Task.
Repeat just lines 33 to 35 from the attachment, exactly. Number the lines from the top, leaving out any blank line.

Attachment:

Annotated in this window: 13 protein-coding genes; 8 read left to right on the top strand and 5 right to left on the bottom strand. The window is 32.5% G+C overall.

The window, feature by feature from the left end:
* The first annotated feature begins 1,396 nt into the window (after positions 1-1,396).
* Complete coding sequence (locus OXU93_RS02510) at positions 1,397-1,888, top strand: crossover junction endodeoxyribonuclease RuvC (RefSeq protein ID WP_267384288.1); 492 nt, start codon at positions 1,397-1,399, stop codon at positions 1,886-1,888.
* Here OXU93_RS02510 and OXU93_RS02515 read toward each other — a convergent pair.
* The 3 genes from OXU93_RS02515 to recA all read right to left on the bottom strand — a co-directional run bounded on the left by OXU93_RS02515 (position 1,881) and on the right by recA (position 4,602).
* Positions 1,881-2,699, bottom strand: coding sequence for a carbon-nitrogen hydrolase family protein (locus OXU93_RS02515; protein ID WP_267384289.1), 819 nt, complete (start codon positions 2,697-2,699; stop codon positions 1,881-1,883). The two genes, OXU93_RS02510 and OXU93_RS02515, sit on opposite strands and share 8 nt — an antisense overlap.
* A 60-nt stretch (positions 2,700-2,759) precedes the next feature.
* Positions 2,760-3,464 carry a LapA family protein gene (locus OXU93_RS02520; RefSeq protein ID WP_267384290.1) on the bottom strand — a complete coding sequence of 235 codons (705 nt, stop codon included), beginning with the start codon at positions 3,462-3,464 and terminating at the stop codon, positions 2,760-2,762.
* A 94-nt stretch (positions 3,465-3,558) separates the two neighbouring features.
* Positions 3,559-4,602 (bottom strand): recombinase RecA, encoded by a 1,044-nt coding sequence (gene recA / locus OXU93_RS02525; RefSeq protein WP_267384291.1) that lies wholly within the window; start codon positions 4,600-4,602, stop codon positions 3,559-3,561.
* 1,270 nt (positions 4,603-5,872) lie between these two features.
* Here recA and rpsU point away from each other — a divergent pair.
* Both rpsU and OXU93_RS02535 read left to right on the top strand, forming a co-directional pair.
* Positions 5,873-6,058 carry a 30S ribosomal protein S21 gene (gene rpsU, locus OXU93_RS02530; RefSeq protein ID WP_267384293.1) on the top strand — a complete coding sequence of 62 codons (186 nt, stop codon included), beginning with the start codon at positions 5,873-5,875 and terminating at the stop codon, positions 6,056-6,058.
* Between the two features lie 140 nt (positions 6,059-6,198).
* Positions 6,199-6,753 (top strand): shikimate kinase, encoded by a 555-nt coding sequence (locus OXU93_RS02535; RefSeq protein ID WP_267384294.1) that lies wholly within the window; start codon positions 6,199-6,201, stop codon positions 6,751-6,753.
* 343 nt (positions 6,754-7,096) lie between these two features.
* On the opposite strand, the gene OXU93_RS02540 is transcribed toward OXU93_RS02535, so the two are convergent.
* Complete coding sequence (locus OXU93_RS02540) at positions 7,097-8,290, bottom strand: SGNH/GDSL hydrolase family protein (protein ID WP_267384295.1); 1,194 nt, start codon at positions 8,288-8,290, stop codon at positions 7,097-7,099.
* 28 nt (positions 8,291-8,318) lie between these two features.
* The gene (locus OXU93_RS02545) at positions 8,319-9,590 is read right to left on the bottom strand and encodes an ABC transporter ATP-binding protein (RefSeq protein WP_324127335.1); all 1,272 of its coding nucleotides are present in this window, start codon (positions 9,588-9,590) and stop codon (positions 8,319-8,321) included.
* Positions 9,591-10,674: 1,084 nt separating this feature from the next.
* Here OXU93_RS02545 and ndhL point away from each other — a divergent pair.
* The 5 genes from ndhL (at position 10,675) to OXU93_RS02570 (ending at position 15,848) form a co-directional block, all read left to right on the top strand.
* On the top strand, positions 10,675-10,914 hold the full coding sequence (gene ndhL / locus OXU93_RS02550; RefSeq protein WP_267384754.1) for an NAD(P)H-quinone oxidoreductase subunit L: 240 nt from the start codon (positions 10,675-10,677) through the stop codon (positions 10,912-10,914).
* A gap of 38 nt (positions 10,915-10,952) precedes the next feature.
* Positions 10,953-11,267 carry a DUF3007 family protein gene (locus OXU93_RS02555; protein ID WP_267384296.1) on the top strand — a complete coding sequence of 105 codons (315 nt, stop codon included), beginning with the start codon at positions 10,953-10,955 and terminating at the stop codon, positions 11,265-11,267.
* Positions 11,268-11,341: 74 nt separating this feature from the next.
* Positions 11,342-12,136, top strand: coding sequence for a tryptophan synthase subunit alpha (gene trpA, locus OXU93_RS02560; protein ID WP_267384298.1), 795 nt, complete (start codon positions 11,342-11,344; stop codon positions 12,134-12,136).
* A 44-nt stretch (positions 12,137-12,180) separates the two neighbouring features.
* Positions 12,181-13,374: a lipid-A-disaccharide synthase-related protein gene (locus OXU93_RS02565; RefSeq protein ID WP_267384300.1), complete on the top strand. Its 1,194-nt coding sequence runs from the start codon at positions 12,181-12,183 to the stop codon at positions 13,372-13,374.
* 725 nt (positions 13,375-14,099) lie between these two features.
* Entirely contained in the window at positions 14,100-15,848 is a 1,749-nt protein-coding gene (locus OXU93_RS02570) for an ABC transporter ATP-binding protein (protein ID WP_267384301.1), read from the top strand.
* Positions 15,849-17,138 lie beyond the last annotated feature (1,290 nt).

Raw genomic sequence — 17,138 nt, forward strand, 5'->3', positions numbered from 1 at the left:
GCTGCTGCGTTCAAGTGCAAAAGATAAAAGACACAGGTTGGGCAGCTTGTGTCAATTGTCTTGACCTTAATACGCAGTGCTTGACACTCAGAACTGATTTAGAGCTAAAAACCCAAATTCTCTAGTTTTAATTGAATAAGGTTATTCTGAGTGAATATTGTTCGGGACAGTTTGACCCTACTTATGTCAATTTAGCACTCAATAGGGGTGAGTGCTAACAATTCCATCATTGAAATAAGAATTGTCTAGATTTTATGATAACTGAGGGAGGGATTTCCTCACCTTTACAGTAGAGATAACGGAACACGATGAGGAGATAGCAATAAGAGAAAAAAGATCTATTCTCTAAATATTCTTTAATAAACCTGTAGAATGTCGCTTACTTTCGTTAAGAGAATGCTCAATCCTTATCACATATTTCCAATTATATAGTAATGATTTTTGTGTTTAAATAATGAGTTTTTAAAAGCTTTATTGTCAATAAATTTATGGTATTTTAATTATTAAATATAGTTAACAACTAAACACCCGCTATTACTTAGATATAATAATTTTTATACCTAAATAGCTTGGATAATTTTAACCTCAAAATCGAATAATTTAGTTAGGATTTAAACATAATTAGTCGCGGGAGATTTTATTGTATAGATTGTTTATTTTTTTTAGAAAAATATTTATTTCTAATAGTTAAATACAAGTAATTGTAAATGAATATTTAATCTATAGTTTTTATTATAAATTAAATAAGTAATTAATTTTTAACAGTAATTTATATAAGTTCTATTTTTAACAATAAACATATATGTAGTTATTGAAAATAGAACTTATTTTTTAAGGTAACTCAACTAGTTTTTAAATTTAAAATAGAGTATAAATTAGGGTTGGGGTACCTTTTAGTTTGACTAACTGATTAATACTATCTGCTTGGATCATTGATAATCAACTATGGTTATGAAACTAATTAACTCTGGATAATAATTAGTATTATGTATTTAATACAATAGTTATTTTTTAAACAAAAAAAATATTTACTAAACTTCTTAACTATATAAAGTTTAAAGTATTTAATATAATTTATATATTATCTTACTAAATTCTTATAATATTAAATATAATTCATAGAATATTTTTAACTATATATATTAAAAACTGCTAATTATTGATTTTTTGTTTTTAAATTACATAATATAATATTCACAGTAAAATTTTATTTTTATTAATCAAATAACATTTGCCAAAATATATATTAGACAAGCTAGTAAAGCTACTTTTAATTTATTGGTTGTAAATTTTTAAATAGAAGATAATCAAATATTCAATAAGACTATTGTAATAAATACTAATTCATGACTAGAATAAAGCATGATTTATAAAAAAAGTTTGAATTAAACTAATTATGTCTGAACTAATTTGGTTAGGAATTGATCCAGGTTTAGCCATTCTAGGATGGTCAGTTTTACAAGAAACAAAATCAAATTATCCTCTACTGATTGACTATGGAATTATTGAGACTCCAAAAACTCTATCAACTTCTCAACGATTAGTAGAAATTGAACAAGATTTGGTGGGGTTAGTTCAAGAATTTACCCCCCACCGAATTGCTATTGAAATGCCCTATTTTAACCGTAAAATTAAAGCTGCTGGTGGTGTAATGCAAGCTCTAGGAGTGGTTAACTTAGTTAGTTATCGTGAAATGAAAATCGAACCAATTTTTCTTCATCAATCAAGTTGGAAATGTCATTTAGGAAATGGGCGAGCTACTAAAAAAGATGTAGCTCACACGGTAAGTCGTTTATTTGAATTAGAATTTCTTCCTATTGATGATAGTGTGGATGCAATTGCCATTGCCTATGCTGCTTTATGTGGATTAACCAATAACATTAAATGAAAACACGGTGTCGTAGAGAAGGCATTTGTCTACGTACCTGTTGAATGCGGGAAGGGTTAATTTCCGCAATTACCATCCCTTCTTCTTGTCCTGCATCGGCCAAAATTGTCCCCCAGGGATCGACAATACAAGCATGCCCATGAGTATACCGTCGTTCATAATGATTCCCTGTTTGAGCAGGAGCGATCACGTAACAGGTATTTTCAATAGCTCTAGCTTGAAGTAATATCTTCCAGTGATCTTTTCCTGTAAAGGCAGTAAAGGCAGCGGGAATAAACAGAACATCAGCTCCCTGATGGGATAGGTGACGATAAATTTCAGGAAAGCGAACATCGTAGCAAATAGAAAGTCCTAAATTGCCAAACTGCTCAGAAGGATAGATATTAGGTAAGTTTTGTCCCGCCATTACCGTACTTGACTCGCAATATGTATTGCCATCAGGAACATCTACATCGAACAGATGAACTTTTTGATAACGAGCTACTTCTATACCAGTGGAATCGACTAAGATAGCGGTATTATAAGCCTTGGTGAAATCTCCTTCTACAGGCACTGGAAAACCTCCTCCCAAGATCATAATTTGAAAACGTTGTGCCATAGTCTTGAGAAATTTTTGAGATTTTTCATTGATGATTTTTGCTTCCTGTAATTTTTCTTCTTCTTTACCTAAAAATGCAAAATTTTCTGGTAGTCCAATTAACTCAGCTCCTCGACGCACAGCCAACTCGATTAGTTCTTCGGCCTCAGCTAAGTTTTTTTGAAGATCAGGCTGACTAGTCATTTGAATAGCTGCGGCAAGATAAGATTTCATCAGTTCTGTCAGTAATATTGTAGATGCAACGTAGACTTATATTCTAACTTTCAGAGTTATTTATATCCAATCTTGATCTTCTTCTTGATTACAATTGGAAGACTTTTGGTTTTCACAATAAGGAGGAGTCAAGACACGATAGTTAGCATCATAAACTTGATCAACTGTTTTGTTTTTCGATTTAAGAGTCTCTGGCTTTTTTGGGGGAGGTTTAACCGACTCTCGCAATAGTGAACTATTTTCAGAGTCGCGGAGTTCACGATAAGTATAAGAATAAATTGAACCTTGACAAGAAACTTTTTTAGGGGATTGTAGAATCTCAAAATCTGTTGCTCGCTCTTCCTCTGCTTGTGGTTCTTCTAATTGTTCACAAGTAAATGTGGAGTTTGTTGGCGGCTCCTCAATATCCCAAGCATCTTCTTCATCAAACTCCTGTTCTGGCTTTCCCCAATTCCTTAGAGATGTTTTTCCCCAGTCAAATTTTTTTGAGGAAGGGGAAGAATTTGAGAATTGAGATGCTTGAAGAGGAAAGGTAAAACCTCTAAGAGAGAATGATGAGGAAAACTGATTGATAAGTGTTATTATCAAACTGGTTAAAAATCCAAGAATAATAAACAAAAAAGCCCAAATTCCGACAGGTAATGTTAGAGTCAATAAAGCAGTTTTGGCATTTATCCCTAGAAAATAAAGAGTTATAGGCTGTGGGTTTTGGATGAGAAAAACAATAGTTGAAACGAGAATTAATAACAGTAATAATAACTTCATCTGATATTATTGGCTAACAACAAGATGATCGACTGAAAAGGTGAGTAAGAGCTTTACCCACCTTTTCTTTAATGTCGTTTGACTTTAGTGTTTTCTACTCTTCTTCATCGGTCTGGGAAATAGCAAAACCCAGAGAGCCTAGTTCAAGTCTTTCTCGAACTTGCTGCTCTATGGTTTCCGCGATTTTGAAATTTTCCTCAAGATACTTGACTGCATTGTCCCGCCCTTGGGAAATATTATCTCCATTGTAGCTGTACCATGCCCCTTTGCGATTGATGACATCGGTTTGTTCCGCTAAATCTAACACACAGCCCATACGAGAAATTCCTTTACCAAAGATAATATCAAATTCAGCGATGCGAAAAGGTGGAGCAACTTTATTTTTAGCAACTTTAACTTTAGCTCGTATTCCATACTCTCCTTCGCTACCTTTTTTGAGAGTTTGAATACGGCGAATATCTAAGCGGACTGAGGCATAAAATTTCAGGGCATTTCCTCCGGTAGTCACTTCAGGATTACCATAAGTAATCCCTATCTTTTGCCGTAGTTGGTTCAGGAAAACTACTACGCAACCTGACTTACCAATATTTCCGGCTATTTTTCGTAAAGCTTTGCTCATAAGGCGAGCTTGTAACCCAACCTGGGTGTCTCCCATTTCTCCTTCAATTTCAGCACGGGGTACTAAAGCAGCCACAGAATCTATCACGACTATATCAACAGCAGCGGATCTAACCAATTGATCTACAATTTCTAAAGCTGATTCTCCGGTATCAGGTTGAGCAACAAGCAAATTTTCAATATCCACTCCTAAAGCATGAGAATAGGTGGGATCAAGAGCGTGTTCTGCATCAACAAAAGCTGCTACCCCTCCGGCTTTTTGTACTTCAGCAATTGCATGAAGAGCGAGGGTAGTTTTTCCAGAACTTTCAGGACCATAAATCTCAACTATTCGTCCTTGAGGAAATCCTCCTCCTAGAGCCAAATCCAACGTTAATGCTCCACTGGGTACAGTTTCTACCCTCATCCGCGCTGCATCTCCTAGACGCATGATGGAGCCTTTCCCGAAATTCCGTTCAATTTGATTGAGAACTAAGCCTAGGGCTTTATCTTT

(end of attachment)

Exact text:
* 725 nt (positions 13,375-14,099) lie between these two features.
* Entirely contained in the window at positions 14,100-15,848 is a 1,749-nt protein-coding gene (locus OXU93_RS02570) for an ABC transporter ATP-binding protein (protein ID WP_267384301.1), read from the top strand.
* Positions 15,849-17,138 lie beyond the last annotated feature (1,290 nt).